The fly in the ointment is the attention to the CIA and Topher Grace’s character. The film pulls itself apart, and tries to deliver on too many levels, which means it doesn’t really succeed at any of them. It aims too much for an odd statement on the CIA, spends too much time harping on the crazy inherent in the system, and doesn’t have an overall tone that matches with the story it wants to give. Adrian isn’t an egotistical, uncaring, microcosm of the forces that be, he’s just a psychopath who spent a lot of his youth pulling the wings off flies. It’s a character that could work, but the movie would have to go full Blazing Saddles to fit him in, and wacky as it is, it’s far too serious for Adrian to be anything but a distraction that pulls the audience away from everything else.

    The best version of the film pays far less attention to the CIA, and just runs with Mike and Phoebe. During the stints the film offers that resemble that theoretical film, and much like Landis senior’s films, it’s a lot of fun, because it just lets itself be the screwy adventure it should be.

    Ultimately, there’s a lot of fun that makes its way through the mire, but the film is sadly disappointing. With a few more revisions to the screenplay, the ability to properly use stars like John Leguizamo and Walton Goggins, and in the hands of someone who had more experience than one other (really bad) film directing, this could have been an instant classic.



  • News
  • FilmReview Podcast Ep. 156 – American Ultra Review, News, And More

    Marc and Shane take a look at American Ultra, and let you know if it's worth your ticket money. The question... more >

    American Ultra’s Kristen Stewart & Jesse Eisenberg Interview Each Other For Funny Or Die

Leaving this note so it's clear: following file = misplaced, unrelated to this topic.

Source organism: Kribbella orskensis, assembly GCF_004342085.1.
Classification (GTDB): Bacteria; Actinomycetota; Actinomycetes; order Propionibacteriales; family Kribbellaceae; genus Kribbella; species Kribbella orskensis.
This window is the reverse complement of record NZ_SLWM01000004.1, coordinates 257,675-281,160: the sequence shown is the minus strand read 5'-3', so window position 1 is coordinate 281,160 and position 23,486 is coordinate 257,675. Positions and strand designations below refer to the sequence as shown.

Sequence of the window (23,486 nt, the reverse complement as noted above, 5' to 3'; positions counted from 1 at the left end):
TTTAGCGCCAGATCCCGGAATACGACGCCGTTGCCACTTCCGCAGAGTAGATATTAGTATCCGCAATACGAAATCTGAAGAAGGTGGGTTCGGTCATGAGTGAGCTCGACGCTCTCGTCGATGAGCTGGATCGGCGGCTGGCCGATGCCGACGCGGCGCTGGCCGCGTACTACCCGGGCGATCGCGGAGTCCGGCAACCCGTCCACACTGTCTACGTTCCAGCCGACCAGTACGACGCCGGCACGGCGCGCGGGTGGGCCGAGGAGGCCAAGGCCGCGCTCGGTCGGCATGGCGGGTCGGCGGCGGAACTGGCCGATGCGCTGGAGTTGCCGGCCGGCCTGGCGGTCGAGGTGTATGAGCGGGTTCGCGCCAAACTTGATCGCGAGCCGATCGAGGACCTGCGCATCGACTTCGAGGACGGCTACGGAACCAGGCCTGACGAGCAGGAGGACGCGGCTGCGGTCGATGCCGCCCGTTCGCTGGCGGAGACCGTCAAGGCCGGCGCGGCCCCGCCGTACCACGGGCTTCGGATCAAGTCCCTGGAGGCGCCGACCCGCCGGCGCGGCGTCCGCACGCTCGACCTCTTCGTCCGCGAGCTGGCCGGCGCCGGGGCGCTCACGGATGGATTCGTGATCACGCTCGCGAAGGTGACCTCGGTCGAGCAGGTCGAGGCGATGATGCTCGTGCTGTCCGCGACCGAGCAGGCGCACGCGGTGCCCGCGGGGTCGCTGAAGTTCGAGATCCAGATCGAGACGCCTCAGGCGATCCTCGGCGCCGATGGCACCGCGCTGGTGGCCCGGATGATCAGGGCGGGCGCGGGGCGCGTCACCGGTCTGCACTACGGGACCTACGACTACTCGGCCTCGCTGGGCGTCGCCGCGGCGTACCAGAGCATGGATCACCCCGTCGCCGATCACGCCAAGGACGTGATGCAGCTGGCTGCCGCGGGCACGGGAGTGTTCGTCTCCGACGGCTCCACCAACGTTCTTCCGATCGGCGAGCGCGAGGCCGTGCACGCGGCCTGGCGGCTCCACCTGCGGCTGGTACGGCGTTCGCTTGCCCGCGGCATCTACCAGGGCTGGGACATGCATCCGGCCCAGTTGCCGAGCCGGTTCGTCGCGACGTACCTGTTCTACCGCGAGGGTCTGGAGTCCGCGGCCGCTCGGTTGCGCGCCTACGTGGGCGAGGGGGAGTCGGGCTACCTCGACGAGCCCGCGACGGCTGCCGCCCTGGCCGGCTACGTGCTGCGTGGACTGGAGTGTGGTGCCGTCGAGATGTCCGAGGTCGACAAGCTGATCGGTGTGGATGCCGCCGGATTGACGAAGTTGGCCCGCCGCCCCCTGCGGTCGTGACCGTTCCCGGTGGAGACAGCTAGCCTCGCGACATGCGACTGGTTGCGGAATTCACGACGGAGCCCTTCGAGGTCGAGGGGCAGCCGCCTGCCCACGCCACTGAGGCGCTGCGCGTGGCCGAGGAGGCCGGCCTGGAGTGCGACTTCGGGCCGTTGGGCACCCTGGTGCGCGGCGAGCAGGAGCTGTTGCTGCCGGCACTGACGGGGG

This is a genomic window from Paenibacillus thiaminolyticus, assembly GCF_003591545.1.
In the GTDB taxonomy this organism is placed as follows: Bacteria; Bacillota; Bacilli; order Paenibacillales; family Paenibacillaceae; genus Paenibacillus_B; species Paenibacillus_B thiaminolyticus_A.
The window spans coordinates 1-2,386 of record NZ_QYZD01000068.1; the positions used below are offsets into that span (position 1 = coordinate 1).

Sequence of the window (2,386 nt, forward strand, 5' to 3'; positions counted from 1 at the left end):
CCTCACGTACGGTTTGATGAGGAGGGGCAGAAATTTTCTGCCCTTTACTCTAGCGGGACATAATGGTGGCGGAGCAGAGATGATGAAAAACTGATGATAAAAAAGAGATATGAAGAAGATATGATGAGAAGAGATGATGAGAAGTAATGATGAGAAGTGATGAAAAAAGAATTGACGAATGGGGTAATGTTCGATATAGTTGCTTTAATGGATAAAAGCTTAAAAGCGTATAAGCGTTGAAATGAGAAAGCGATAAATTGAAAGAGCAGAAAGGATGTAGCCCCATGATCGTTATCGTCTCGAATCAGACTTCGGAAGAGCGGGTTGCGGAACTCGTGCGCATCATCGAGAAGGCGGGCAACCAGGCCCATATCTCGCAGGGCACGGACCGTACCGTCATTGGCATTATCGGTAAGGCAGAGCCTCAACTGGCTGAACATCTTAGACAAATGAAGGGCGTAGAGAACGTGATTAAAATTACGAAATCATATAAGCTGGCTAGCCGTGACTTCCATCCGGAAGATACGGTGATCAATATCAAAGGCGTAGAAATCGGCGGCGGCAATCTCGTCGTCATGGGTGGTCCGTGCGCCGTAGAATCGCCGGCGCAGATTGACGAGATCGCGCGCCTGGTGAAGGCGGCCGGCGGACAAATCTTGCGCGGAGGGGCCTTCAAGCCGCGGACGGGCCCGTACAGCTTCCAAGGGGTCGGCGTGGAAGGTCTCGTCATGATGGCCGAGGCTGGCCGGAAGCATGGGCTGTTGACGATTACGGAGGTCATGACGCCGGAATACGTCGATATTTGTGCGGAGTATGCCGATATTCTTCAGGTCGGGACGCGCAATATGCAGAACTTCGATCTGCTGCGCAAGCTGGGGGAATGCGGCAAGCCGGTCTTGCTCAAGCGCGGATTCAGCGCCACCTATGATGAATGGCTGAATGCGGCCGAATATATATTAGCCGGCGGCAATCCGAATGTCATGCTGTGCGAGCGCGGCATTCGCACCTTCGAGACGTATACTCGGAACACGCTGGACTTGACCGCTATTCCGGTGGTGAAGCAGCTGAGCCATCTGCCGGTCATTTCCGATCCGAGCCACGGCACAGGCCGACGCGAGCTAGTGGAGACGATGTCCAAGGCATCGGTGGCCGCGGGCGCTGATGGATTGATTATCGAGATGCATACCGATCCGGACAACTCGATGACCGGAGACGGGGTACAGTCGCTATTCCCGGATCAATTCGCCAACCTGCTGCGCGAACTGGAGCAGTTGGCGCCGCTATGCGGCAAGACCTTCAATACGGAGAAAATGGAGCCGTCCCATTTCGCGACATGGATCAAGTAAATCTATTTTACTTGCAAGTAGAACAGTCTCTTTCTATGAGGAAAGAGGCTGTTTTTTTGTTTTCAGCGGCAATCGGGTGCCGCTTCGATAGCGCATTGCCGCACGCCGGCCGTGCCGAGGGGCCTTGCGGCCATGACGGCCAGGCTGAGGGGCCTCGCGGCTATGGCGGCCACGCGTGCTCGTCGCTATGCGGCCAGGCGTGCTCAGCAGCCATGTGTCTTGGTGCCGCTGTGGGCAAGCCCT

Somehow, American Ultra, the completely crazy, stoner-turned-superagent, action comedy has become one of the movies that I'm most looking forward... more >

    American Ultra Redband Trailer – Jesse Eisenberg And Kristen Stewart Stoner Spy Flick

    Jesse Eisenberg and Kristen Stewart team up again, but this generational-context effort isn't quite Adventureland. In American Ultra, worlds collide... more >

  • Trailers

  • Marc has been a film and television critic for over 15 years. He is a member of the BFCA and founding member of the BTJA. He has degrees in Philosophy and Secondary Education and a father of three.

    • Year
    • Direction
      Nima Nourizadeh
    • Writing
      Max Landis
    • Cast
      Jesse Eisenberg, Kristen Stewart, Connie Britton, Topher Grace, Walton Goggins
    • Image Credit
    • Synopsis
      American Ultra is a fast-paced action comedy about Mike [Eisenberg], a seemingly hapless and unmotivated stoner whose small-town life with his live-in girlfriend, Phoebe [Stewart], is suddenly turned upside down. Unbeknownst to him, Mike is actually a highly trained, lethal sleeper agent. In the blink of an eye, as his secret past comes back to haunt him, Mike is thrust into the middle of a deadly government operation and is forced to summon his inner action-hero in order to survive.